The Pleasanton Unified School District Board of Trustees is wrapping up some unfinished business at a special meeting on Tuesday evening, following what was supposed to be their final gathering last week until next month for a summer hiatus.
An item requiring board action unexpectedly emerged last week at a district facilities staff meeting, prompting the hasty organization of Tuesday night’s meeting, which starts 5:30 p.m. inside the PUSD headquarters, 4665 Bernal Ave.
To get the best value for the district’s dollars, staff are asking the trustees to approve using a construction project bidding process that gives them more leverage when selecting a contractor.
Unlike traditional methods requiring public school districts to award contracts to the lowest qualified bidder, a lease-leaseback gives districts the same negotiating tools as private sector entities, including asking for references from other districts.
The district would lease their property to the builder and “would make payments to the contractor to pay for their fees instead of paying for the entire project all upfront,” according to Patrick Gannon, spokesman for the district. Once the facilities are completed, the builder leases the improved site back to the district and the lease is terminated upon the final lease payment.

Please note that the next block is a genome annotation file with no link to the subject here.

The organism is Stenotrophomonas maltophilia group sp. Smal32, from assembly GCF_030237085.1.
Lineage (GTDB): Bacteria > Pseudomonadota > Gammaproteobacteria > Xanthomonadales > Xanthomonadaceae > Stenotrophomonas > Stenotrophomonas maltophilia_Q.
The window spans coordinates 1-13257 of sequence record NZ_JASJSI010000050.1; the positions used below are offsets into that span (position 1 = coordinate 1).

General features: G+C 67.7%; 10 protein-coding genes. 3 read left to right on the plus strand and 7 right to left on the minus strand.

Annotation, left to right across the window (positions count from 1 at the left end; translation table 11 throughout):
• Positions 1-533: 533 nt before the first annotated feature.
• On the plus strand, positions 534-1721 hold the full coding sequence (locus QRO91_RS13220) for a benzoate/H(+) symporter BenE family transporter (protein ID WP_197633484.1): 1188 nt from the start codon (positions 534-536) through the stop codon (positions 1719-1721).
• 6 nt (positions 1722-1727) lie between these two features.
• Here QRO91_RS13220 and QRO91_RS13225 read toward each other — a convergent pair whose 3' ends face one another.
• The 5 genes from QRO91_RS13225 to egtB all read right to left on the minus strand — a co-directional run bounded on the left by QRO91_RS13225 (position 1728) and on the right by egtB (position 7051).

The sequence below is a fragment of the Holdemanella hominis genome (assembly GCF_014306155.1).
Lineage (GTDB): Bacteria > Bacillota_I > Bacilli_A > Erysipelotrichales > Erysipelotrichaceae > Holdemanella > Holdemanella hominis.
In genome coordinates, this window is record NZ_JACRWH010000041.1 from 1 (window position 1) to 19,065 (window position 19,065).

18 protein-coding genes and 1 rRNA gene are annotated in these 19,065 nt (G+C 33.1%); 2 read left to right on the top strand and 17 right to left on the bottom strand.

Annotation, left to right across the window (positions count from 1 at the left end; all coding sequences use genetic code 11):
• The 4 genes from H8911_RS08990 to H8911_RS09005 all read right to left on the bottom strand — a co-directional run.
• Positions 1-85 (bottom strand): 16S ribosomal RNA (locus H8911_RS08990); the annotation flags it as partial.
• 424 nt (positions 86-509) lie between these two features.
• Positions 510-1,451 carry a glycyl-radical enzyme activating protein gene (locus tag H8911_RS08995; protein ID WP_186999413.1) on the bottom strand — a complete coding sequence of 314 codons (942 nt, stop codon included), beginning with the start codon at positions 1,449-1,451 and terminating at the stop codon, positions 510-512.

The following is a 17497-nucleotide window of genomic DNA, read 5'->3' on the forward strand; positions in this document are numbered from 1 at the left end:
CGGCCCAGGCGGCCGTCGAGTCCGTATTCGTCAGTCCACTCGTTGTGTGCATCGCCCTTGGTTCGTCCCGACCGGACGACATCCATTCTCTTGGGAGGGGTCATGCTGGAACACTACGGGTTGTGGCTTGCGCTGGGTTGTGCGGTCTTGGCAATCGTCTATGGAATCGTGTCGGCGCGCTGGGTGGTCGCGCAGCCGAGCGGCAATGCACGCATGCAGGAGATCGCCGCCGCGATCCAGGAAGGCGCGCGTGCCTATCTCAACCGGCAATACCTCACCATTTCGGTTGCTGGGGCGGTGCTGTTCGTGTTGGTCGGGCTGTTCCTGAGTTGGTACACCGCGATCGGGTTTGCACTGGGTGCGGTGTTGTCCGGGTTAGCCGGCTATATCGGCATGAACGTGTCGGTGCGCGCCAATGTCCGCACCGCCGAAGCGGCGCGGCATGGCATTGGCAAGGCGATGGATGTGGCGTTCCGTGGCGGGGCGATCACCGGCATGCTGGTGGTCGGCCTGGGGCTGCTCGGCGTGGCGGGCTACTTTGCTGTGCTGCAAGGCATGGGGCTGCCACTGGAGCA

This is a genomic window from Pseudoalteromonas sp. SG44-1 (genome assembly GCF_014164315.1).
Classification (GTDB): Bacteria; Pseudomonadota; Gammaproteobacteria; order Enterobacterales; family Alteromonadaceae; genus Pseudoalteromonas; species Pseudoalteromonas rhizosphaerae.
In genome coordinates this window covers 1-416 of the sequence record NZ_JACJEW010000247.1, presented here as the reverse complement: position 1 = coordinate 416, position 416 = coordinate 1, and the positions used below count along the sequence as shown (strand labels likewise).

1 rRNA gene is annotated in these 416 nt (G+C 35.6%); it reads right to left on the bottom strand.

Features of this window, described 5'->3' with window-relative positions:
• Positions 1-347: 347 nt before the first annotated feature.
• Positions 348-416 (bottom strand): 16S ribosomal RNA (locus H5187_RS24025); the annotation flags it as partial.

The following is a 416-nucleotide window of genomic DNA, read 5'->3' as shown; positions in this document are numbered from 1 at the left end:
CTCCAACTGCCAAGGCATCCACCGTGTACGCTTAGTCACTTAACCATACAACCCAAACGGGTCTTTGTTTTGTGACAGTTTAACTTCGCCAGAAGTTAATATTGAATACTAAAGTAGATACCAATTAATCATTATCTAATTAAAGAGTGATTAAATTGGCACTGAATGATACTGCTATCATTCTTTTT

Lease-leasebacks can help school districts attract more qualified bids, Gannon said, since requests for proposals on public projects typically require contractors to do more preparation competing for a contract that they’re not guaranteed to win.
“It allows us to go out for bidders, requires less work for contractors upfront and attracts more qualified contractors,” Gannon said. “We have, in the case of Lydiksen (Elementary School), struggled to get bids on projects, and the bids that we do get are very high.”
State-matched funds are also more accessible by entering lease-leaseback agreements because Gannon said that normally districts “have to put a ton of funds upfront because they’re using the traditional bid process and those state-matching dollars are not necessarily guaranteed and you don’t get those matching funds right away.”
“It’s years down the road, so by making payments, it allows us to go out for those state-matching funds without the burden of having to put all money upfront,” Gannon said, adding that “in terms of Measure I1 dollars, it doesn’t prolong the life of the bond -- these projects (like Lydiksen) happen to be tied to our first general obligation bond in 20 years.”
Gannon said that if approved Tuesday, “this will allow us to utilize this process without waiting until August to discuss.”
In other business, the board will also vote on the consent agenda's sole item, a proposed job description for the position of district career readiness specialist.